Vertically spaced apertures 36 are formed through the base or bottom of each concave edge portion 26 of each upright module 18 through which temples 16 of eyeglass frame 12 can be extended. Therefore, it can be seen that the concave configurations of the edge portions serve to guide the temples into the apertures. This is a vast improvement over prior modules wherein the temples could slide past the edges of the upright modules or could become entangled in the hinged areas of adjacent modules.
Referring to FIGS. 3 and 4, in conjunction with FIGS. 1 and 2, each upright module 18 includes female hinge means, generally designated 40, along one edge thereof and male hinge means, generally designated 42, along the opposite edge thereof for mating with adjacent female hinge means 40 of an adjacent module.
As best seen in FIGS. 3 and 4, female hinge means 40 is defined by alternating, opposite curved sections 44 defining a continuous cylindrical path 46 extending vertically between the curved sections 44 from top-to-bottom of each upright module 18.
Male hinge means 42 is formed by a substantially cylindrical rib 48 which extends continuously from top-to-bottom of each upright module along the edge thereof opposite female hinge means 40 for mating with the female hinge means of an adjacent module.
Adjacent modules are assembled by simply sliding cylindrical rib 48 of one module axially into and through the cylindrical path 46 formed between sections 44 of the female hinge means 40 of an adjacent module, starting at one end thereof. It can be seen most clearly in FIGS. 2 and 4 that female and male hinge means 40 and 42, respectively, are molded integrally along distal edges of rearwardly projecting flat portions 50 and 52, respectively, so that the hinge means are somewhat recessed rearwardly as seen best in FIG. 1. Of course, this configuration is easily afforded by molding the upright modules.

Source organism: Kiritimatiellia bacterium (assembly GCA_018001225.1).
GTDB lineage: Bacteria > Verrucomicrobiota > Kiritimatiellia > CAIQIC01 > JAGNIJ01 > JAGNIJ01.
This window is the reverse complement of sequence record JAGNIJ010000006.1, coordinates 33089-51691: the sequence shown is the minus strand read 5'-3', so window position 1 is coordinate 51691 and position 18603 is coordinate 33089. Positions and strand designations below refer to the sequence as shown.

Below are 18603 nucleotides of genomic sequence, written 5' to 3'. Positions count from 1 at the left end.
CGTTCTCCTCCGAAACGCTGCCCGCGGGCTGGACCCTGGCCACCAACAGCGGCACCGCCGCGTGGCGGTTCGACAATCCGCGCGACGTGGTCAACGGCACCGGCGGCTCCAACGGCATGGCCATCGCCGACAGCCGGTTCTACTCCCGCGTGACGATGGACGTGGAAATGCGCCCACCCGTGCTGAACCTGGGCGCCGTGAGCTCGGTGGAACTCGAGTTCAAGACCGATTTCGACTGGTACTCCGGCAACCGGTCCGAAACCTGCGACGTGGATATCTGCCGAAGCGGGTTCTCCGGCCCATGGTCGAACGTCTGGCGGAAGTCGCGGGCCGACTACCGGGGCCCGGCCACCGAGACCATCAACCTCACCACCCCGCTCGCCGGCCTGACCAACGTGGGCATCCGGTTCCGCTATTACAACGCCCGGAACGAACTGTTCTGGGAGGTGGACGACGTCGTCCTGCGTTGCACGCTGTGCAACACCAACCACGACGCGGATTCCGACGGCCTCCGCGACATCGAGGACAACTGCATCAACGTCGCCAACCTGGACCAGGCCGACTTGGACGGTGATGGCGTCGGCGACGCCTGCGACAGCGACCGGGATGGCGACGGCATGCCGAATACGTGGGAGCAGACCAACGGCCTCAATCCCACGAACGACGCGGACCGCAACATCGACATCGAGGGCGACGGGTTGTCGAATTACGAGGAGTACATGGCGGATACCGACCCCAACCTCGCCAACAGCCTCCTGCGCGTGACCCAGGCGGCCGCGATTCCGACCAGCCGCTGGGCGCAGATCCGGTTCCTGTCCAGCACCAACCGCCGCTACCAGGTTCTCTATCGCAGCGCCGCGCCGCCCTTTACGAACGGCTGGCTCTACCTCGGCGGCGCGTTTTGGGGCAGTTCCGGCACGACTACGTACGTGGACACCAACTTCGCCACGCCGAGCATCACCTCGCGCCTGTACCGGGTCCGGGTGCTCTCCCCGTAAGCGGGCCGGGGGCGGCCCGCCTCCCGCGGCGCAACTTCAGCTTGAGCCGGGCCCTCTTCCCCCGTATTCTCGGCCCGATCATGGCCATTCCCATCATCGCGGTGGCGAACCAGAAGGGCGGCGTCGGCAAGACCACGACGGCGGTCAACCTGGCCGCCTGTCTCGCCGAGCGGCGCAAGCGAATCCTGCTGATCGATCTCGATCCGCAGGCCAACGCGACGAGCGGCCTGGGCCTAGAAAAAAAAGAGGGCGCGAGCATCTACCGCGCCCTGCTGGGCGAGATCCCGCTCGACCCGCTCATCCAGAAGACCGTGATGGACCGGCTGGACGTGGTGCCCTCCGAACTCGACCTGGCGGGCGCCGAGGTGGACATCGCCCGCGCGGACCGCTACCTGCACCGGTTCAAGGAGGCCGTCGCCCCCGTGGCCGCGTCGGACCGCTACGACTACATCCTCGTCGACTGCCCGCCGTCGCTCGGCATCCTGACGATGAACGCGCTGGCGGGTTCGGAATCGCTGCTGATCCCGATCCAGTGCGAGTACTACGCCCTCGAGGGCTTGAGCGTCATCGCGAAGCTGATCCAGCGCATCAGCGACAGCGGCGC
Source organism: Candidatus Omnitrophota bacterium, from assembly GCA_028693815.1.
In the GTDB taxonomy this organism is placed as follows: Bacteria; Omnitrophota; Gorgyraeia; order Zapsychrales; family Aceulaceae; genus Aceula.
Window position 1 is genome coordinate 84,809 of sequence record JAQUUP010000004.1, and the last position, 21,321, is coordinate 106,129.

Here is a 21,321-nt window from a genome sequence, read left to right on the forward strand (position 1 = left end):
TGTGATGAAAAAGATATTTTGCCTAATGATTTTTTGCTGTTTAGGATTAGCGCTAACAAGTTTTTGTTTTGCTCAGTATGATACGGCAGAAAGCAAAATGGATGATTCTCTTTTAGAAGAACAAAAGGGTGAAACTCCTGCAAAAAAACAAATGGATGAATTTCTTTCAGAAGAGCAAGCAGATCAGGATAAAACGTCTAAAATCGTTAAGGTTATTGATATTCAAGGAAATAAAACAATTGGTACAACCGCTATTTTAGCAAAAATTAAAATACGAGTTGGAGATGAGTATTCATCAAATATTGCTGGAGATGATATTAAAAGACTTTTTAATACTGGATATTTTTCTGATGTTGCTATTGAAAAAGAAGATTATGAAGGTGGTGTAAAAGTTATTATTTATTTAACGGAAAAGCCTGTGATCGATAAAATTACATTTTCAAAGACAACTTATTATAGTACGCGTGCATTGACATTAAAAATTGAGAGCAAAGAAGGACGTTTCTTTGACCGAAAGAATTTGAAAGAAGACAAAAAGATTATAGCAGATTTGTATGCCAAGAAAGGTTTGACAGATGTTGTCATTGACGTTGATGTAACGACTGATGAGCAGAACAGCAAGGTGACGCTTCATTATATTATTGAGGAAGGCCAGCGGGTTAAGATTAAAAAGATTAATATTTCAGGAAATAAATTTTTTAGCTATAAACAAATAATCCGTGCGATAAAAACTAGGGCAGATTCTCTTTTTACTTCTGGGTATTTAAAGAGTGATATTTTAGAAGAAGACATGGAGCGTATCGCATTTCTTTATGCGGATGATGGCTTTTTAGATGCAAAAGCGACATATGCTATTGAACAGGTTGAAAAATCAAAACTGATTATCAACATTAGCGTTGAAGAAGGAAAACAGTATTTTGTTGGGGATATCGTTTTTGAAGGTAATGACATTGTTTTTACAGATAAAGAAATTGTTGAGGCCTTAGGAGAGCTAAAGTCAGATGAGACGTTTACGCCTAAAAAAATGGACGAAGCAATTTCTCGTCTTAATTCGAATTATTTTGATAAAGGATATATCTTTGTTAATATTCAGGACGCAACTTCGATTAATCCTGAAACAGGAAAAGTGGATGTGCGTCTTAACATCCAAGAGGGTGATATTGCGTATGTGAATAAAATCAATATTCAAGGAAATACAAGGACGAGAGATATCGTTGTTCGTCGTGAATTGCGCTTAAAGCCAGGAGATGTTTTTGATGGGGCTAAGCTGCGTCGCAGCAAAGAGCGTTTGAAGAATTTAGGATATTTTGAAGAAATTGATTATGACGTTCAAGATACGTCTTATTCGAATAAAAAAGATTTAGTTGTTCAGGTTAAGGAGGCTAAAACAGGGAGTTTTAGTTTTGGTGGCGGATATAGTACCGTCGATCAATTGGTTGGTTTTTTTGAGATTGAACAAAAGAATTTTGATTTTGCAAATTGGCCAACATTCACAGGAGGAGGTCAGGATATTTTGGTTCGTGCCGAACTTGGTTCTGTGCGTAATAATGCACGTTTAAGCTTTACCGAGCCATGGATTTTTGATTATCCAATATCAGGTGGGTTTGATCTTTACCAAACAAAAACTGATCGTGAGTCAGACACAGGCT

It should be noted at this point that vertically spaced, horizontal lines 54 shown on each module 18 simply are slightly indented surfaces to sort of divide the modules in vertical sections for each eyeglass frame simply for visual convenience.
Lastly, a further feature of the invention is the provision of stop means to prevent excessive pivoting movement between adjacent upright modules 18 about hinge means 40,42. This provides for more easy assembly and prevents adjacent modules from "flopping" back and forth during assembly. The stop means is shown best in FIG. 3 wherein it can be seen that the distal edges 56 of female hinge sections 44 will abut shoulders 58 on opposite sides of male hinge rib 48 to limit relative rotation between adjacent modules in the direction of double-headed arrow 60.
It will be understood that the invention may be embodied in other specific forms without departing from the spirit or central characteristics thereof. The present examples and embodiments, therefore, are to be considered in all respects as illustrative and not restrictive, and the invention is not to be limited to the details given herein.
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|U.S. Classification||211/85.1, 211/194, 248/902|
|Cooperative Classification||Y10S248/902, A47F7/021|
|Jun 11, 1986||AS||Assignment|
Owner name: THOMAS A. SCHUTZ CO. INC. A DE. CORP.
Free format text: ASSIGNMENT OF ASSIGNORS INTEREST.;ASSIGNOR:ECKERT, RONALD P.;REEL/FRAME:004556/0626
Effective date: 19860325
|Jun 26, 1991||FPAY||Fee payment|
Year of fee payment: 4
|Apr 28, 1995||FPAY||Fee payment|
Year of fee payment: 8
|Aug 3, 1999||REMI||Maintenance fee reminder mailed|
|Jan 9, 2000||LAPS||Lapse for failure to pay maintenance fees|
|Mar 21, 2000||FP||Expired due to failure to pay maintenance fee|
Effective date: 20000112